Indeed, for an album that relies an awful lot on its quirks and corners of interest, Blue Roses manages to retain an admirably humanist core. It seems that Groves has written these initially for sparse performance, but elaborated on her bases to make the compositions very beautiful, involving and unabashedly romantic affairs. For the listener, it’s heartening to see this much care being taken over popular songs – surely the upshot will be worthy attention being lavished upon Groves from now on.

This was out Monday. PM was on holiday, alright? GIVE US A BREAK, DIV! More music here.

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Castrovalva – S/T

Friends, lovers, we’re back. Holiday was ace, thanks. Did you know Peter Hook has posters all over Valencia?

Castrovalva – S/T (Brew)Castrovalva

This mini-album from Leeds-based ‘experimental’ (if ever a catch-all term was overused, this is the one) rock duo Castrovalva has the entire requisite energy, spasm and verve to align them with their chief influences. Lightning Bolt are perhaps a slightly-too-obvious reference point for clueless press, but one that provides a template for the band’s aim. While they have the aforementioned requisites for this supposed ‘experimental’ rock genre, do they have the other, oft-unassailable factors necessary for success?

At points, this self-titled thrash anarchy is beautifully taut and well-rendered, but the experimentation (as we might term it) could be more frenetic and intuitive. This pair are definitely the product of much gruesome research and rehearsal, but their improvisational impulses might not be as honed yet as they might be. When a groove is established it seems more often than not to be one that could have been dreamt up in the cotton fields, but played at disgusting volume. Furthermore, any tweaks of meter are strictly simplistic extensions of the bar rather than the instinctive accelerations of, say, Castrolava’s labelmates Kong.

When they do reach their zeniths, like on the furious, chugging Bison Scissor Kick, it’s entertainment and reflex boiled down to bare brilliance. More of this might result in the worthy exorcism of ‘the riff’ as a concept for Castrovalva, and the rewards will be all ours to analyse and enjoy.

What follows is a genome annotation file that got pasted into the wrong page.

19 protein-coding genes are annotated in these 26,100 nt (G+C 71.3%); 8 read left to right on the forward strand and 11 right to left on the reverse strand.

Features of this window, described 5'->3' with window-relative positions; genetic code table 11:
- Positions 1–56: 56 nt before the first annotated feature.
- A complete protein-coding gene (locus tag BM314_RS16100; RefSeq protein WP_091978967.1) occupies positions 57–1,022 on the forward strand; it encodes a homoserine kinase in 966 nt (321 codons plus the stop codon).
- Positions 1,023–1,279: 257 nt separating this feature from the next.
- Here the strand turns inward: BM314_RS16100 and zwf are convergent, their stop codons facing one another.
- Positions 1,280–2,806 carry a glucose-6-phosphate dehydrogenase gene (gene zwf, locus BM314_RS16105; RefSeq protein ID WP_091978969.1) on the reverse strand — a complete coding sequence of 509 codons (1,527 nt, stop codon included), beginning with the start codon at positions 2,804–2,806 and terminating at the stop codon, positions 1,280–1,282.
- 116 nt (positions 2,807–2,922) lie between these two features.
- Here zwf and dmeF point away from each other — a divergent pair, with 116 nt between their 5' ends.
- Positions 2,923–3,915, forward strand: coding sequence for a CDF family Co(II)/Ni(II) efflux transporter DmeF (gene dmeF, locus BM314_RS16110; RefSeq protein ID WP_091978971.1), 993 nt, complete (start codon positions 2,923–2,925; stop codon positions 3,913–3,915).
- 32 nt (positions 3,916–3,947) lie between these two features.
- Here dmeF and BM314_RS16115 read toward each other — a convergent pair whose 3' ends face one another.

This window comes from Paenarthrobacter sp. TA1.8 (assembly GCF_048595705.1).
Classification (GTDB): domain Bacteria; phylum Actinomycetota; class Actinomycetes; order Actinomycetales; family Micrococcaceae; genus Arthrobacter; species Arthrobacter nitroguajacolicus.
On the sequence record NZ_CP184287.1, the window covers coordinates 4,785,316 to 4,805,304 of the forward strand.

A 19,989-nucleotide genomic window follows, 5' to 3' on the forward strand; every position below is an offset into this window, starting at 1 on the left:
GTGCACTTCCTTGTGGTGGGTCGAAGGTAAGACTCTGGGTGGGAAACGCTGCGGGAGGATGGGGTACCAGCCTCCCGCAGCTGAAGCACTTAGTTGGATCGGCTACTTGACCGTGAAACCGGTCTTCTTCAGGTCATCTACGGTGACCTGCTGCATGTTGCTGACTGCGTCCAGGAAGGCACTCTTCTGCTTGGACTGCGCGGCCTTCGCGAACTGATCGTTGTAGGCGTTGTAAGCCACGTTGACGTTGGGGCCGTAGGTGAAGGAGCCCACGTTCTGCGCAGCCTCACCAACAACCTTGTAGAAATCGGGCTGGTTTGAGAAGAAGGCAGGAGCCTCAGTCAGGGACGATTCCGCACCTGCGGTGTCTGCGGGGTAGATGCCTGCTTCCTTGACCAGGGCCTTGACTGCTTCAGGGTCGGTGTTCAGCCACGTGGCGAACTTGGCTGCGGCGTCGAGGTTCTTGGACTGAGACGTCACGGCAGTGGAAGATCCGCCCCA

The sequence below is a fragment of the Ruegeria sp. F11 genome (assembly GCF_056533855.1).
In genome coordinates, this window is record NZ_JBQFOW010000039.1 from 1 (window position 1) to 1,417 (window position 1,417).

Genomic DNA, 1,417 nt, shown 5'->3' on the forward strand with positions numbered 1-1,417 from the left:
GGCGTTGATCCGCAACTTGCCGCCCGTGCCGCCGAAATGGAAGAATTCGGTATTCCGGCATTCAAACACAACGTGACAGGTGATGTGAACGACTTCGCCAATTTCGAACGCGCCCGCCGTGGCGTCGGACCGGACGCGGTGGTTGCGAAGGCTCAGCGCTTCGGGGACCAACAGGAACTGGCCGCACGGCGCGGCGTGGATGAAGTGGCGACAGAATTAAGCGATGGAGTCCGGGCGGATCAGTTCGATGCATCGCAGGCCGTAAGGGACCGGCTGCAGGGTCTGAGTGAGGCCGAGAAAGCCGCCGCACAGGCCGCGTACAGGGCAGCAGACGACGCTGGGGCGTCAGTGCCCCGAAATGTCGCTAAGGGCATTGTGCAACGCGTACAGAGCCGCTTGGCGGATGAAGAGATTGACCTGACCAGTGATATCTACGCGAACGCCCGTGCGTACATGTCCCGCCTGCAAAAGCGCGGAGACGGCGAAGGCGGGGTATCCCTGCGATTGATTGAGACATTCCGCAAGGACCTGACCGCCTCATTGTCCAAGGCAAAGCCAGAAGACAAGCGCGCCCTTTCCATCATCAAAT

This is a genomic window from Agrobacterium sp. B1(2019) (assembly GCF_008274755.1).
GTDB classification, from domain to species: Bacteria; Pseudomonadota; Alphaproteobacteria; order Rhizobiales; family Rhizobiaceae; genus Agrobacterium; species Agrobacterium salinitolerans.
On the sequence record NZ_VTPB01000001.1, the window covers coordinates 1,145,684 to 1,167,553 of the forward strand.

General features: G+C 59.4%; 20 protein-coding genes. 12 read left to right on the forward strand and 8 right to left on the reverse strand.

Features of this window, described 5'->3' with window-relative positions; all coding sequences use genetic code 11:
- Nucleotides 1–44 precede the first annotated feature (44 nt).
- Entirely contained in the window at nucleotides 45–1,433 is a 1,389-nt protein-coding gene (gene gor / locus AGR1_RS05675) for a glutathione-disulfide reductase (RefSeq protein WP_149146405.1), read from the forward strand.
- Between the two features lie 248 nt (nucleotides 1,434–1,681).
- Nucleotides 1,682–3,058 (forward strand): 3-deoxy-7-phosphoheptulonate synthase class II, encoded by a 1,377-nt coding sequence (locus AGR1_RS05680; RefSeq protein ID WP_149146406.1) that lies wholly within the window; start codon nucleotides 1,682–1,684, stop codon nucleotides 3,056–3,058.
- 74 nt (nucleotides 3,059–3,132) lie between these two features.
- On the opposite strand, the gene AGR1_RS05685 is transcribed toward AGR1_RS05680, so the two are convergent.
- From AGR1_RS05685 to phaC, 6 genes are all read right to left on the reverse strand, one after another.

This will arrive on download and physicaload on May 5th, via Brew. More.

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The Pains Of Being Pure At Heart – S/T

The Pains Of Being Pure At Heart – S/T (Fortuna POP!)

the pains of being pure at heart

So let’s summarise. Your band sounds like a million other bands, and not just because of the feel if it like so many cack-hand writers care to approximate, but because actual, practical, musical reasons. Your boy-girl vocals are octave spaced and reasonably low in the mix, your guitars are overdriven to the point of near-oblivion, and your songs are about boys and girls messing things up and annoying each other and growing up and stuff. A list of similar bands is useless at this point, click on any other review of this self-titled debut and you’ll find what you’re after.

What’s different about The Pains Of Being Pure At Heart? All these tedious soundalike issues exist, but what of the band allows us to ignore them? Innate sing-along charm, for one. Fucking sensible and functional songs, for another. Their sound oozes an ease and elegance that can only come with unstudied glory and their considerable inexperience. Take single Come Saturday. It’s just the simplest song you could write, but the band’s brilliant energy turns it into a shining, bold and attractive collection of well-balanced melodies and louche heartbreak. Gentle tweaks to the formula such as ebullient overdrive and the sudden emergence of fuzzy bass in the second verse ensure total freshness for the duration, but it’s the verve you’ll remember more than anything else.

Elsewhere, there are any number of simple pleasures that do the exact same thing. The staccato homophony of high register guitar chords and thumping toms on Young Adult Friction are utter exhilaration, the gentleness of the guitar strokes on the righteous This Love Is Fucking Right!, there’s plenty to rave about. While the buoyancy and the energy doesn’t extend to every single second (how could it?), The Pains prove that their youth and simultaneous knowledge of their ancestry are enough to make the most straight-forward and digestible of pop records. Not a note is wasted, not a tune possessive of more ennui than it should be milked for. Pure economy. Perhaps the only worry is that a second album will jade them, rob them of their spirit, but that’s not for now.

So your band, then. It sounds like a million other bands. But so too do those million other bands. Count yourselves among their ranks and continue on.

The Pains Of Being Pure At Heart is released on February 9th – more information here! You can read this review here at The Quietus, too.